Findings from Site Visits that will Guide our Redesign (continued): Comprehensive school counseling services are provided, including student to counselor ratios of approximately 250:1 with full-time psychologist and social worker support Comprehensive Science, Technology, and Engineering programs Significant AP offerings in a variety of areas Culture of excellence and focus on improvement Corporate and educational partnerships that are mutually beneficial Students and educators are goal oriented Career Pathway/Academy approach
Current Schedule Facts: Students Eight-periods per day Forty-two minute periods Simultaneous transitions for 1850 students 5 th period lunch schedule (split classes) Two, three, and five day-per-week courses Students responsible for as many as ten classes a week Limited access to academic core teachers Extensions courses are not maximized for student success
Current Schedule Facts: Teachers Limited Collaboration time for staff Inefficient use of teacher resources 5 th Period creates disjointed learning opportunities Professional staff monitoring 206 study halls per semester Teacher to Student ratio far exceeds recommended 90:1 ratio Limited access to students beyond regularly scheduled classes 42 minute time periods do not support effective learning in all classes Limited opportunities to support students’ social, academic, and emotional needs
Course Times: 30 ILT SLT Support Classes 60 Keystone Courses Upper Level Electives PE Technology/ Engineering 75 Honors and AP Lab Sciences 45 Intro Courses World Languages Upper Level Math 45 day, 90 day, and 180 day courses. Lengths are determined based on needs of the course. Course Lengths:
New Schedule Facts: Students Increased focus on specific subject areas that require increased cognitive demand and varied instructional practices Students have electives that are 45 days or 90 days. (Two- and three-day per week electives are removed to support learning.) Period lengths are increased in AP courses, Keystone courses, upper level electives, technology & engineering courses, and physical education courses. Students will transition at different times based on their course tracks, resulting in fewer students in the hall at one time (Improved student safety).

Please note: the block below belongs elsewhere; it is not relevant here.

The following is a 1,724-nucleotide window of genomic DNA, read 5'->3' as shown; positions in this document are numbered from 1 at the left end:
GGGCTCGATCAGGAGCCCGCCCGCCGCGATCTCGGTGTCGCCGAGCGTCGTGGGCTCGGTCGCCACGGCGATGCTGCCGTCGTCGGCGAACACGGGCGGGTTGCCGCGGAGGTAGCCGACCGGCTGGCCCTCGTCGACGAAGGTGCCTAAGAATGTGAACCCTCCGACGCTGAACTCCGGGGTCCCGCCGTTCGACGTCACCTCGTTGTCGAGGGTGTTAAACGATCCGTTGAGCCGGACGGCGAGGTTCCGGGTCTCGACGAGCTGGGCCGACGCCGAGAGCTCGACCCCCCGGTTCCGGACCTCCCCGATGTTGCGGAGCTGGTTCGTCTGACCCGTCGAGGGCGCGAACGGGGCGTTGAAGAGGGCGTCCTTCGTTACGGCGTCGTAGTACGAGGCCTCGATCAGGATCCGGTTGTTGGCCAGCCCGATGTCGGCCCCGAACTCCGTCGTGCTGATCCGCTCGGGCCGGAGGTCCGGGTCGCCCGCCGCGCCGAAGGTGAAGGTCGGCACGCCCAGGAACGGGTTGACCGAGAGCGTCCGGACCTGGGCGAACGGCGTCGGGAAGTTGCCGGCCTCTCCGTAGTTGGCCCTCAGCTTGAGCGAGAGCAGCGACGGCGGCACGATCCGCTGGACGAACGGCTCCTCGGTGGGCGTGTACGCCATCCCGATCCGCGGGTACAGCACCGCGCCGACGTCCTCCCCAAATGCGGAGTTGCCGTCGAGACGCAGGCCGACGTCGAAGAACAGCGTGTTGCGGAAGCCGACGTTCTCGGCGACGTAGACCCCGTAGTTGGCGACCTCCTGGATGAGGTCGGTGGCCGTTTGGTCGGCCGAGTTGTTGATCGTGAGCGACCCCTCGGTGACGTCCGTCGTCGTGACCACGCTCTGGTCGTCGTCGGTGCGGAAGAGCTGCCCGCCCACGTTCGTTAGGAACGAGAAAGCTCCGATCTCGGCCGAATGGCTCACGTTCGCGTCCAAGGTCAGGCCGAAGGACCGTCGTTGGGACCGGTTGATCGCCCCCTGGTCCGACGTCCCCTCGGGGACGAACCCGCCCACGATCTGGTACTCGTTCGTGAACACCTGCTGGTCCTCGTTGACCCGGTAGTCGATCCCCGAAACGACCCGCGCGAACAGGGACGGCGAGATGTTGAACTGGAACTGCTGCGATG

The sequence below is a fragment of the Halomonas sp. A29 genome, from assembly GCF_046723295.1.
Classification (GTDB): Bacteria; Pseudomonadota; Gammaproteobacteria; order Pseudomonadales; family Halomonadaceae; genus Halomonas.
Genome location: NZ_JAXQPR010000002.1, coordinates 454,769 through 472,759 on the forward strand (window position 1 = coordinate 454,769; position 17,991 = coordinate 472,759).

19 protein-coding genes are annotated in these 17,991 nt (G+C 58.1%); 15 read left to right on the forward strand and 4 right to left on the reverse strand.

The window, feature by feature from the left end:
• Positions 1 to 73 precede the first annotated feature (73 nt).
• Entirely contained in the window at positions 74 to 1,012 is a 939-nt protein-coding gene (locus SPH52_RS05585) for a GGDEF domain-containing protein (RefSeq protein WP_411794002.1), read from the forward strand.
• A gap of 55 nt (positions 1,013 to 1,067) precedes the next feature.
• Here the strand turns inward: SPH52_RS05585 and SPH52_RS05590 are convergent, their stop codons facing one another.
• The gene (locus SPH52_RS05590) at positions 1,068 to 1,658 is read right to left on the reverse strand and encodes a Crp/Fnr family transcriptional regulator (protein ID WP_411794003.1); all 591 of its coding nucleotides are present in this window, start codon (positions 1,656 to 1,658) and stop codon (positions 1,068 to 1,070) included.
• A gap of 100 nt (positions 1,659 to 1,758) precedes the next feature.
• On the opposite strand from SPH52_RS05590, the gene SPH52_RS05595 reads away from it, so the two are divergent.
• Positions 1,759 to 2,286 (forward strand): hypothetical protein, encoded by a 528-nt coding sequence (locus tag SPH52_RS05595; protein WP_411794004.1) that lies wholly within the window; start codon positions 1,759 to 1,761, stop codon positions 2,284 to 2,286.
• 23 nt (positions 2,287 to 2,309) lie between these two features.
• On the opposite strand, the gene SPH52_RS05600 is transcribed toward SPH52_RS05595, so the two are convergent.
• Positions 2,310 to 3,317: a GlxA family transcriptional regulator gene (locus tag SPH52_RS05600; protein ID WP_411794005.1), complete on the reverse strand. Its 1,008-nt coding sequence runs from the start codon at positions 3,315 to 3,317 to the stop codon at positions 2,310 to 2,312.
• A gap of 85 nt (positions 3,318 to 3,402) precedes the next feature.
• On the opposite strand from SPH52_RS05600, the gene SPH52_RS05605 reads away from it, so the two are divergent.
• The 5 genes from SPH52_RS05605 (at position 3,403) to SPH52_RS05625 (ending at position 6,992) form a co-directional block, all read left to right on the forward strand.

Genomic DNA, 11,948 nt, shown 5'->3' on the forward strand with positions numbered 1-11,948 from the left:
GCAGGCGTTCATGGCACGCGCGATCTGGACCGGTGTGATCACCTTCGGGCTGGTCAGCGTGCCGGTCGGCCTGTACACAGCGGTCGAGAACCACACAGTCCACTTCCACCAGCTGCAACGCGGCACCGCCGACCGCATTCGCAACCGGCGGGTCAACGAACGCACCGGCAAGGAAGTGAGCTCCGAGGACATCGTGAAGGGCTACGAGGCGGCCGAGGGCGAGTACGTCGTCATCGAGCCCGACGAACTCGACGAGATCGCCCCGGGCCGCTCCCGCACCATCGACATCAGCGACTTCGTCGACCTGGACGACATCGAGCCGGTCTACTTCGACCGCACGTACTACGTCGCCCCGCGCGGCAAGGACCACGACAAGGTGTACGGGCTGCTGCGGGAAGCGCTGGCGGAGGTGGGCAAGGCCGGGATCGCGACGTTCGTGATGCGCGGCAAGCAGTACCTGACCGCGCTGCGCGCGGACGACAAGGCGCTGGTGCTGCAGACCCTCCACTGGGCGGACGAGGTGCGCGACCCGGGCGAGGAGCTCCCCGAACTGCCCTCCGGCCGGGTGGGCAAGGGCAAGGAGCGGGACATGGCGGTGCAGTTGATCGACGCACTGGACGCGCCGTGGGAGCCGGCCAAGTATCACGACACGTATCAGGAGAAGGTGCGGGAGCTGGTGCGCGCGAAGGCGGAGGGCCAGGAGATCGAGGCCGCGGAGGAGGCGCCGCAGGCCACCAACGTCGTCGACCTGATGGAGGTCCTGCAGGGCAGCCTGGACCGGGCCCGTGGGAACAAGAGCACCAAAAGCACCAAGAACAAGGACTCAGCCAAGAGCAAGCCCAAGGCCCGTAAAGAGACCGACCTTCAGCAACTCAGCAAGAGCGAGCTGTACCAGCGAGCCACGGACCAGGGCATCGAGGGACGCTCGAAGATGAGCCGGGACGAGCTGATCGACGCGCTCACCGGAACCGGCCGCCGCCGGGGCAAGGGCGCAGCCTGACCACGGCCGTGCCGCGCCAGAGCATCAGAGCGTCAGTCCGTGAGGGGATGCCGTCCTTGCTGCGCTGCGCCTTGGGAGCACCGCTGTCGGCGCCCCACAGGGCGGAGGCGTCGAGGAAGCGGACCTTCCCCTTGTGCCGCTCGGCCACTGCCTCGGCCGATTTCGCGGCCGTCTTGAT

New Schedule Facts: Students (cont.) Opportunities for a true advisory program that supports the needs of our students and teaches what it means to be a Wildcat Students will be responsible for no more than seven courses per marking period, as compared to as many as ten courses in current schedule. Students will have access to daily academic and counseling support through ILT and SLT.
Proposed Schedule Facts: Teachers Increased efficiency in staff utilization Staff sharing opportunities at the MS in technology education Study halls will be a thing of the past Teachers will have the opportunity for collaboration through the use of ILT and SLT centers.
The 2015 Schedule Proposal Lunch/Flexible Block LFB
2014-2015: Next Steps Phase 1 Communicate with parents and students. Pilot the new schedule in eSchool to determine feasibility of new schedule implementation (i.e. 2015-2016 or 2016-2017 school year). Phase 2 Develop a comprehensive communication plan. Plan professional development. Coordinate curricular adjustments/needs. Adjust procedural and policy related items such as credit structure, leveling, GPA, etc.
Works Cited DuFour, Richard, DuFour, Rebecca, & Eaker, Robert (2008). Revisiting professional learning communities at work: New insights for improving schools. Bloomington, IN: Solution Tree. Dweck, Carol S., Ph.D. (2006). Mindset: The new psychology of success. USA: Ballantine Books. Hayes Jacobs, Heidi (Ed.). (2010). Curriculum 21: Essential education for a changing world. Alexandria, VA: Association for Supervision and Curriculum Development. Marzano, Robert. (2007). The art and science of teaching: A comprehensive framework for effective instruction. Alexandria, VA: Association for Supervision and Curriculum Development. Marzano, Robert. (2003.) What works in schools: Translating research into action. Alexandria, VA: Association for Supervision and Curriculum Development. Marzano, Robert, Waters, Timothy, & McNulty, Brian A. (2005). School leadership that works: From leadership to results. Aurora, CO: Mid-continent Research for Education and Learning. National Association of Secondary Principals (Eds.). (2004). Breaking ranks: Strategies for leading high school reform. Reston, VA: National Association of Secondary Principals. Schwahn, Charles & McGarvey, Beatrice. (2012). Inevitable: Mass customized learning. (2012). Charles Schwahn & Beatrice McGarvey.